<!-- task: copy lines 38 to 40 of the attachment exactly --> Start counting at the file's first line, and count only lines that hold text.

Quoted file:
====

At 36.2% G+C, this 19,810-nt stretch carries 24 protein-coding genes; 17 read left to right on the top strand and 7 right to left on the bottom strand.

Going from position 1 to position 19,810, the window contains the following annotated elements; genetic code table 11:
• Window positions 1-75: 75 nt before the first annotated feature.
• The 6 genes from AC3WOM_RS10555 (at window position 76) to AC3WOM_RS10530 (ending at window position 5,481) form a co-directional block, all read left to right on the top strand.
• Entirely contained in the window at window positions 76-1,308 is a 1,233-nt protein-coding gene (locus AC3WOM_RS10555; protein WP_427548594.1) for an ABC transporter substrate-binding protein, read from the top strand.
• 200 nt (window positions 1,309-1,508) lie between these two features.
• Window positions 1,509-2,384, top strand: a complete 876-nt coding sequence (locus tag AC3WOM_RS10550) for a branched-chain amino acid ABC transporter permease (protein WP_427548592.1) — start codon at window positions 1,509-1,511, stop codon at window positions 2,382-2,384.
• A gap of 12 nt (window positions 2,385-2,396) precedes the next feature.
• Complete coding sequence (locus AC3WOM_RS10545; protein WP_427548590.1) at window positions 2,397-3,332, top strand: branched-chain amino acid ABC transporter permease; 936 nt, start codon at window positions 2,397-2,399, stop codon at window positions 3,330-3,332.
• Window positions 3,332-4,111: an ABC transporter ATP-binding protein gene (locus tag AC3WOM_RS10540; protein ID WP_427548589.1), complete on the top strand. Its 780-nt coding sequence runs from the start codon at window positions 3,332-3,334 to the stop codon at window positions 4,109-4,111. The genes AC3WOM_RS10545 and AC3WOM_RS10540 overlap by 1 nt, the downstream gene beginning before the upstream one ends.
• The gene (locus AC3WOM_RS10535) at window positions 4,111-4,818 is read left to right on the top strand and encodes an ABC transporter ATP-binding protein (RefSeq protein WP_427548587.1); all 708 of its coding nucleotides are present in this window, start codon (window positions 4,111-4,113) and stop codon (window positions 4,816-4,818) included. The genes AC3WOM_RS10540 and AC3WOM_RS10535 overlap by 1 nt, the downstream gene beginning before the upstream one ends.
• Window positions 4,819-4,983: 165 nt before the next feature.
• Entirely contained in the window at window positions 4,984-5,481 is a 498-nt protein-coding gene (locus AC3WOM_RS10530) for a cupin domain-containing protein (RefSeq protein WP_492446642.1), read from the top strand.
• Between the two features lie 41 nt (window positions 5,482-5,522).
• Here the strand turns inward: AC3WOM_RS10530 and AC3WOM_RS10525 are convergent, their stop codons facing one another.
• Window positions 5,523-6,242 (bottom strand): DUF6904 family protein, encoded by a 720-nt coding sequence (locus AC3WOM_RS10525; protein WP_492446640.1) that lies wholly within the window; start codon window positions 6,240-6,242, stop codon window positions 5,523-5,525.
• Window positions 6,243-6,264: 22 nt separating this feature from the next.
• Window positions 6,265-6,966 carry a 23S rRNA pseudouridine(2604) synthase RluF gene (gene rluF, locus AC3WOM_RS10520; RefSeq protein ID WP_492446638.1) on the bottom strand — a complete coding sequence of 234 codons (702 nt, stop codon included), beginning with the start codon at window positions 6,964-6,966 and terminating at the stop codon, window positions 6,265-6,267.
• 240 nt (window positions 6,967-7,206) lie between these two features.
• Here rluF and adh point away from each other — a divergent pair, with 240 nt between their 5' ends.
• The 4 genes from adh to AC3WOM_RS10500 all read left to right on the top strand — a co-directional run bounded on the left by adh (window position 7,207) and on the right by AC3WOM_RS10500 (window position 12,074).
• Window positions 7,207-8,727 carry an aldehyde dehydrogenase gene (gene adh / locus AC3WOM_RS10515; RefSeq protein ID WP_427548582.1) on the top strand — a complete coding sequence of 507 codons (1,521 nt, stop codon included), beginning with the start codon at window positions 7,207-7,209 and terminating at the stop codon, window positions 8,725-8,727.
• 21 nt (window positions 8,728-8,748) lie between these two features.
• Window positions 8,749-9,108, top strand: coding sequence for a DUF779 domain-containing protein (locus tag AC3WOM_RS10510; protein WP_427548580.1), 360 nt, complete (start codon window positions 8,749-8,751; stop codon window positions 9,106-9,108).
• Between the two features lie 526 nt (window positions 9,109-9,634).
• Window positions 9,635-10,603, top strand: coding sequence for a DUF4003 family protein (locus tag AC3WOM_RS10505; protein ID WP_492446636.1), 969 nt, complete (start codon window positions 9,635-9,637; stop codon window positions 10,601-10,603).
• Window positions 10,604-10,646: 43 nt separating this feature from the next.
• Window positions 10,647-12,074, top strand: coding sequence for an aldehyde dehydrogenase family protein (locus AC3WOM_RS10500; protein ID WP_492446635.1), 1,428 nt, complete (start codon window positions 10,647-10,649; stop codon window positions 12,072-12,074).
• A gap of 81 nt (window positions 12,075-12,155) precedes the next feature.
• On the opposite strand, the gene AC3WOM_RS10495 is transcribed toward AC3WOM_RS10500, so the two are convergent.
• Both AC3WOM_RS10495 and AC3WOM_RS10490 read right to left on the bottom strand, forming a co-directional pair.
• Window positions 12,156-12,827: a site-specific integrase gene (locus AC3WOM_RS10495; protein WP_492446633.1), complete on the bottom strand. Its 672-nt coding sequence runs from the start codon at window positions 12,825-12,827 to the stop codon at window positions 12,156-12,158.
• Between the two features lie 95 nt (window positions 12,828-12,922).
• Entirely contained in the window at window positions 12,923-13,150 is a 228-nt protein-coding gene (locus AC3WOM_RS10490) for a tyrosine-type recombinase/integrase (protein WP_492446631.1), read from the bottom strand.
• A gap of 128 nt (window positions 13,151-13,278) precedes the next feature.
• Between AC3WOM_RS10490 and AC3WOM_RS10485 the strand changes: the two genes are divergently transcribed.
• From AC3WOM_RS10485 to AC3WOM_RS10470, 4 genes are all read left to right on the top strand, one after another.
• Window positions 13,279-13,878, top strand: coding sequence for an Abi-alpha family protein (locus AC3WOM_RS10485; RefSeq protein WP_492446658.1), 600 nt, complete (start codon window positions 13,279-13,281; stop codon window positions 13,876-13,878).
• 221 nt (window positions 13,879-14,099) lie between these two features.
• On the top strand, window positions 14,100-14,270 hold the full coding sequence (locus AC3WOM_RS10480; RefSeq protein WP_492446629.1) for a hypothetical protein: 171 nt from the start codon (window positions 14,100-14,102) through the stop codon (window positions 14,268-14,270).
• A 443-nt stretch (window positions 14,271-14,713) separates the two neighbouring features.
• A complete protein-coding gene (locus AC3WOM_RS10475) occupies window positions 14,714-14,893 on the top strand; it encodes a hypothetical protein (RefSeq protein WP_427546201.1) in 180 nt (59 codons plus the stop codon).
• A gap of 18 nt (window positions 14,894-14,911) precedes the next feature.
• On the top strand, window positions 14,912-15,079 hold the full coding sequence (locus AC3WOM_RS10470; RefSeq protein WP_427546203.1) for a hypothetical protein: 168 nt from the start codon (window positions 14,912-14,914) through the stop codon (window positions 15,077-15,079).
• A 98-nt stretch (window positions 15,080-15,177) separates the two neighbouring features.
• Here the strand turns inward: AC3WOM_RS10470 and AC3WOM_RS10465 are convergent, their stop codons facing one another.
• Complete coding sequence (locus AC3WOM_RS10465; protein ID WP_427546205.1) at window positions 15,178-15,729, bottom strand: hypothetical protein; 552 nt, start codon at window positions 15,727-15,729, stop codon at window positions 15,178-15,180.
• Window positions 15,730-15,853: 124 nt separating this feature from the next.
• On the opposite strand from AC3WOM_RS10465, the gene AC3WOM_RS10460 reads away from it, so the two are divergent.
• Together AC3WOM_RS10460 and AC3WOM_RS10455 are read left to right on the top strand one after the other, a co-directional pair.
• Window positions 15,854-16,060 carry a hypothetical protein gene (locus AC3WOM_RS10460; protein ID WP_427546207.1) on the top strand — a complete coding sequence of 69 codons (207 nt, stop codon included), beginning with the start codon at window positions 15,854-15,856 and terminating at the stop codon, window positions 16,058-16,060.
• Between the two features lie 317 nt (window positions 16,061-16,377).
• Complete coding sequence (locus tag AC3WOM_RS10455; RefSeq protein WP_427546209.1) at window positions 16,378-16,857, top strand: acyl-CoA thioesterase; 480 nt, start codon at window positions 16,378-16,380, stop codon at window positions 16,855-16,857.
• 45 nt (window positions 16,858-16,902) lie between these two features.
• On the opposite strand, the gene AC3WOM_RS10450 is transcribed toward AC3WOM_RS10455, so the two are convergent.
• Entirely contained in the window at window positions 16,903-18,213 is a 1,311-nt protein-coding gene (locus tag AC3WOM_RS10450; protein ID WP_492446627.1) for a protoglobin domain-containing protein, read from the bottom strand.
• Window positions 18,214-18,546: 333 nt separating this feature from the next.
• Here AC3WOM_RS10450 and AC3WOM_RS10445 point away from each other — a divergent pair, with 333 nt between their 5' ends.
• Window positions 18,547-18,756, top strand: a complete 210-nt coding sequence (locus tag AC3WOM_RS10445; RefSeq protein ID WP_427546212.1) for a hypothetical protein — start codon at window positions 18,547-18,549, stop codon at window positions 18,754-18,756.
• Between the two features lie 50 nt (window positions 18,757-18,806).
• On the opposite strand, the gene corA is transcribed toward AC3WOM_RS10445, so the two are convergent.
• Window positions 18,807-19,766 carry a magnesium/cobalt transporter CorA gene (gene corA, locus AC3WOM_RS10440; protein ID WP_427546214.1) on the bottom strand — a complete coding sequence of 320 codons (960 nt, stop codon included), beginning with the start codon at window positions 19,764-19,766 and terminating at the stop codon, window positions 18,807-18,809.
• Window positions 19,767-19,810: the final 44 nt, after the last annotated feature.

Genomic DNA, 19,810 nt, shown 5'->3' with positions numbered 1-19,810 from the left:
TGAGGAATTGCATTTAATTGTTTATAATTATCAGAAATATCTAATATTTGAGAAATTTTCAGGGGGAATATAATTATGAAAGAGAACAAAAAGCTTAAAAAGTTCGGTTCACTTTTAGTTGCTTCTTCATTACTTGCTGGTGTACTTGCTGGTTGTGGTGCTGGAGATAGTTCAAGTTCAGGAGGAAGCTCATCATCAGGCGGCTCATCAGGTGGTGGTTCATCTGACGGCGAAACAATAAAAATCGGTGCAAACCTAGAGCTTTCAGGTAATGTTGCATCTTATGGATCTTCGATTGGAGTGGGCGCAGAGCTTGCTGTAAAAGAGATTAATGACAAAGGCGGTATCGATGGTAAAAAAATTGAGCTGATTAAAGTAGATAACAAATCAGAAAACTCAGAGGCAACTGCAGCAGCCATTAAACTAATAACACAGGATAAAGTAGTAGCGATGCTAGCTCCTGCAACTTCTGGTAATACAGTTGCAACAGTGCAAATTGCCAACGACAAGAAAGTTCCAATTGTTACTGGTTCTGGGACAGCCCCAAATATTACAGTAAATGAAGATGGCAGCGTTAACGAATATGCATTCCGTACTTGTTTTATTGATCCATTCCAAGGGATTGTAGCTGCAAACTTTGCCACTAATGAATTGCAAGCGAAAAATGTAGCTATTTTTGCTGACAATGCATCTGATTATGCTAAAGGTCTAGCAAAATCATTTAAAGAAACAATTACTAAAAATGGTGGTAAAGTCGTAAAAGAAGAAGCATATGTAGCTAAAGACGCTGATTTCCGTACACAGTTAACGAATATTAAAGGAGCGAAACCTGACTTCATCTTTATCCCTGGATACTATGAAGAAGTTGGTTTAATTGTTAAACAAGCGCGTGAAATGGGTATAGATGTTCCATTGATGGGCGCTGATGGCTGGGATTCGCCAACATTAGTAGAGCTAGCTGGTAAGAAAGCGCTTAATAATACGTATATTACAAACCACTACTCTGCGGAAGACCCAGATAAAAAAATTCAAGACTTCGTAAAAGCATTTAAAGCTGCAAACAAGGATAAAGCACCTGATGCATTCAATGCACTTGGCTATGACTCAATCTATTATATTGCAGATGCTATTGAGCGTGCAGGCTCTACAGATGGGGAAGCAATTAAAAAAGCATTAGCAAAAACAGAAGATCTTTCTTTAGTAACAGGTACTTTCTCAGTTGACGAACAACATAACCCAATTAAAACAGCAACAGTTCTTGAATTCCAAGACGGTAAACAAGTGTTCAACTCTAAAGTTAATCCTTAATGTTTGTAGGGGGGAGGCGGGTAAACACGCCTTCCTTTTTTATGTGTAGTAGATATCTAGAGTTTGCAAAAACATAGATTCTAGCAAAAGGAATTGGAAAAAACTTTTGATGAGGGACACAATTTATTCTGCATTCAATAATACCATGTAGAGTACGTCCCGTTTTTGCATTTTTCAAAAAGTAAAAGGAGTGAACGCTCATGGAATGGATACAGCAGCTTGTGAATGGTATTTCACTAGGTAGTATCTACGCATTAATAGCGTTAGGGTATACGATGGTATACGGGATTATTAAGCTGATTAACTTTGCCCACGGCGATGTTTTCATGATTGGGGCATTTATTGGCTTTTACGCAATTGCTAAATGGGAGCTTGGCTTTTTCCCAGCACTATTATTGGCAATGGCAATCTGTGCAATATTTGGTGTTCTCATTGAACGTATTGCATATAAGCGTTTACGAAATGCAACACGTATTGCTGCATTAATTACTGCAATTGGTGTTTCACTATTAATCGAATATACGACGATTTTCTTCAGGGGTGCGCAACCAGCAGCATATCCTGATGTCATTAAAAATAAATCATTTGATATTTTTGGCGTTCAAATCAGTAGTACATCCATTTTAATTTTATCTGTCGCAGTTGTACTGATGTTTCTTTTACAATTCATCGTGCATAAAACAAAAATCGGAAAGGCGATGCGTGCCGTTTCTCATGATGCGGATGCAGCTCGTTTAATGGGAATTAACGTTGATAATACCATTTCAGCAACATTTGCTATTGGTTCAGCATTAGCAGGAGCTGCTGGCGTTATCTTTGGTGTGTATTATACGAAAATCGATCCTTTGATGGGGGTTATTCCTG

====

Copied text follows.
• Window positions 13,279-13,878, top strand: coding sequence for an Abi-alpha family protein (locus AC3WOM_RS10485; RefSeq protein WP_492446658.1), 600 nt, complete (start codon window positions 13,279-13,281; stop codon window positions 13,876-13,878).
• 221 nt (window positions 13,879-14,099) lie between these two features.
• On the top strand, window positions 14,100-14,270 hold the full coding sequence (locus AC3WOM_RS10480; RefSeq protein WP_492446629.1) for a hypothetical protein: 171 nt from the start codon (window positions 14,100-14,102) through the stop codon (window positions 14,268-14,270).